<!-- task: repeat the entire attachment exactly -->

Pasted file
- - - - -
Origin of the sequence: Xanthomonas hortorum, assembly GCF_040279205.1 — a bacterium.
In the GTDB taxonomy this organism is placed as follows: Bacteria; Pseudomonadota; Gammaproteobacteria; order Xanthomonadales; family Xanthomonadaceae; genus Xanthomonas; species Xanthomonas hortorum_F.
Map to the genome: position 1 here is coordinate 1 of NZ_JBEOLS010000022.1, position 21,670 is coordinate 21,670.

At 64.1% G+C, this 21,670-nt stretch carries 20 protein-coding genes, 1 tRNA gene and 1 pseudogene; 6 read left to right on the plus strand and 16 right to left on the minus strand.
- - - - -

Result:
Origin of the sequence: Xanthomonas hortorum, assembly GCF_040279205.1 — a bacterium.
In the GTDB taxonomy this organism is placed as follows: Bacteria; Pseudomonadota; Gammaproteobacteria; order Xanthomonadales; family Xanthomonadaceae; genus Xanthomonas; species Xanthomonas hortorum_F.
Map to the genome: position 1 here is coordinate 1 of NZ_JBEOLS010000022.1, position 21,670 is coordinate 21,670.

At 64.1% G+C, this 21,670-nt stretch carries 20 protein-coding genes, 1 tRNA gene and 1 pseudogene; 6 read left to right on the plus strand and 16 right to left on the minus strand.